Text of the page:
Blogs > Red Wings Corner

Up-to-the minute updates and insights from the Red Wings locker room at home and on the road. By Chuck Pleiness of The Macomb Daily.

Friday, May 22, 2009

Chicago injuries

Coach Joel Quenneville just labeled Khabibulin and Havlat as day-to-day. It's not likely Havlat will be back Sunday, however. Quenneville smiled when he called Havlat "day-to-day" prefacing it with "let's call it."


Anonymous Anonymous said...

love your blog. i take a look daily.

a couple quick comments on the kronwall hit.

1) i have not seen a single replay that shows havlat having touched the puck. the rules very clearly state that you can only check a player that is in possession of the puck or who just got rid of the puck. the versus and cbc announcers keep saying that havlat had possession of the puck or was playing the puck. engblom even said that, although havlat hadn't touched the puck, he was in possession of it. this is impossible, according to the rules. here is the rule:

"Possession of the Puck:

The last player to touch the puck, other than the goalkeeper, shall be considered the player in possession. The player deemed in possession of the puck may be checked legally, provided the check is rendered immediately following his loss of possession."

2) the above is NOT the reason the penalty was called! and this is the most maddening part. the refs did not say, in my opinion, that havlet hadn't touched the puck. they just saw a big check and a hurt player and called a penalty. stupid. if that puck glanced off havlat's stick or skate, it is a perfectly legal check. in this case, it was illegal by the letter of the law.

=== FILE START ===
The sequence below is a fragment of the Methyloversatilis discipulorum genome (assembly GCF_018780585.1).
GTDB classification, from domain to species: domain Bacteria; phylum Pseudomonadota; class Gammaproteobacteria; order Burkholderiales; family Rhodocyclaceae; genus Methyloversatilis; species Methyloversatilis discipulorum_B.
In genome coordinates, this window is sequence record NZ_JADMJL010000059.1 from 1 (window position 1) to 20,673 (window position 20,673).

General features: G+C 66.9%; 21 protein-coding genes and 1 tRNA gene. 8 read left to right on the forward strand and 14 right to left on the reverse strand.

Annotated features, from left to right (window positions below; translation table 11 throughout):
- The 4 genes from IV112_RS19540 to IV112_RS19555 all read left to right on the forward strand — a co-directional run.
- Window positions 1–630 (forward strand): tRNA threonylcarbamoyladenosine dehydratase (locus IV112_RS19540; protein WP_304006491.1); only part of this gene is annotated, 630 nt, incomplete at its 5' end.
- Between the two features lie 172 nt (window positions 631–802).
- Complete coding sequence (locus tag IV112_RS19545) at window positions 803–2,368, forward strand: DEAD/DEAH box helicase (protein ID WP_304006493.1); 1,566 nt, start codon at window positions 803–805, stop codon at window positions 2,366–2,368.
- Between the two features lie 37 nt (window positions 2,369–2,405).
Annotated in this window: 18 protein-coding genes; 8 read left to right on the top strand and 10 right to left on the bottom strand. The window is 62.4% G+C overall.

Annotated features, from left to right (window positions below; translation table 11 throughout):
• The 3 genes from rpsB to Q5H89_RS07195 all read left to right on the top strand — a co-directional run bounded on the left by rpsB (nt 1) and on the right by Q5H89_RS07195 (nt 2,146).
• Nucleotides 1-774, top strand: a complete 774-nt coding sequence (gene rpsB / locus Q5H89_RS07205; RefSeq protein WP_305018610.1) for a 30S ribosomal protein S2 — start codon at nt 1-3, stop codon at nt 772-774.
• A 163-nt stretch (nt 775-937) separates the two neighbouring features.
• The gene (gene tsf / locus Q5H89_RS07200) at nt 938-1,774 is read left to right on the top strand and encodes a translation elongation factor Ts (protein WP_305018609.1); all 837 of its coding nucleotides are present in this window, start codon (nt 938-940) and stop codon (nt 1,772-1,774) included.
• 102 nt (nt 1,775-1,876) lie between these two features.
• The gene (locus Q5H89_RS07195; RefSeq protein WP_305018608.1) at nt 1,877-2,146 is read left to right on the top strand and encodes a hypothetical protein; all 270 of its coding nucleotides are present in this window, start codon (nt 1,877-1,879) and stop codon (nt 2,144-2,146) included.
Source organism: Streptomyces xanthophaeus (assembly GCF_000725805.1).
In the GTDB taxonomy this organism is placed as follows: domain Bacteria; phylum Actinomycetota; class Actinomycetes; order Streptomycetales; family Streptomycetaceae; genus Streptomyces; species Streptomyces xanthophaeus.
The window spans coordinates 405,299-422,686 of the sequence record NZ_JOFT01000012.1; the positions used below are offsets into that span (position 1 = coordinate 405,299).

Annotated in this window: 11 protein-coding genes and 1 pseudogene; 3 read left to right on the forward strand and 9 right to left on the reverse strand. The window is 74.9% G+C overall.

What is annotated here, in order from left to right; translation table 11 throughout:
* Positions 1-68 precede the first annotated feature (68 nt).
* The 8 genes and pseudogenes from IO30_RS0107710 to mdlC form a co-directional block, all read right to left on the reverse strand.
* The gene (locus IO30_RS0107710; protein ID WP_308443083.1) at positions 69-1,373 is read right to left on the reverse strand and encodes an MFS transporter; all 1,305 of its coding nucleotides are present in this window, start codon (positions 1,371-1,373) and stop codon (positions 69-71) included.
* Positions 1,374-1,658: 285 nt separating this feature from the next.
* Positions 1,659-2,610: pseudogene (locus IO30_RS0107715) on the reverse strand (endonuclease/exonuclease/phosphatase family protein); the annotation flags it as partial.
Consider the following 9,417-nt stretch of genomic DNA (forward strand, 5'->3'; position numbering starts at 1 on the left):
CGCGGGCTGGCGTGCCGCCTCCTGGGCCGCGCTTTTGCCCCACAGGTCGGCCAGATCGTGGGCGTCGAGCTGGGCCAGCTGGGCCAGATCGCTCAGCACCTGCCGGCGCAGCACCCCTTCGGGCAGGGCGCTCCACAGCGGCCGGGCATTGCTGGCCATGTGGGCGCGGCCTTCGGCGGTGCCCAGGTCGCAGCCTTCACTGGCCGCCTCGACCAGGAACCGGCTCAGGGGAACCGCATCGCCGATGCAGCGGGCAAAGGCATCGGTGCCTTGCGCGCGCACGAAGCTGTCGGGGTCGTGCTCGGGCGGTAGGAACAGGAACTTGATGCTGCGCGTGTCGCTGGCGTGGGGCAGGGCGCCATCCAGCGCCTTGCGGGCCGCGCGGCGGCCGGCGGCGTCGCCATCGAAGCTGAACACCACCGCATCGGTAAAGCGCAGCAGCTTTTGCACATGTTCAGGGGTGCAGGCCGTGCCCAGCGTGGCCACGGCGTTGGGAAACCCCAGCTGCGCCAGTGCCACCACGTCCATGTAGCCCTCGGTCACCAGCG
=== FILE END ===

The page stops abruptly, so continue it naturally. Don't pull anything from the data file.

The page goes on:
my point is, the refs got it right for all the wrong reasons. and nobody in the media seems to be mentioning that you must touch the puck to have possession of it. and you must have (or just have had) possession of the puck to be legally checked.

would love your thought, bruce.

cheers and keep up the good work.


May 23, 2009 at 2:15 AM 
Blogger Bruce MacLeod said...

Hey Nick,

I agree with you. It was interference. But that is difficult to call because the hit has to be timed so closely. But it is, by definition, interference.

I have a bigger problem with the blow to the head. By the rules and by hockey tradition, Kronwall's hit was perfect, a good shoulder to the body. But the hard, hard shoulder pad hitting a head has to be something that the league guards against.

May 23, 2009 at 1:04 PM 

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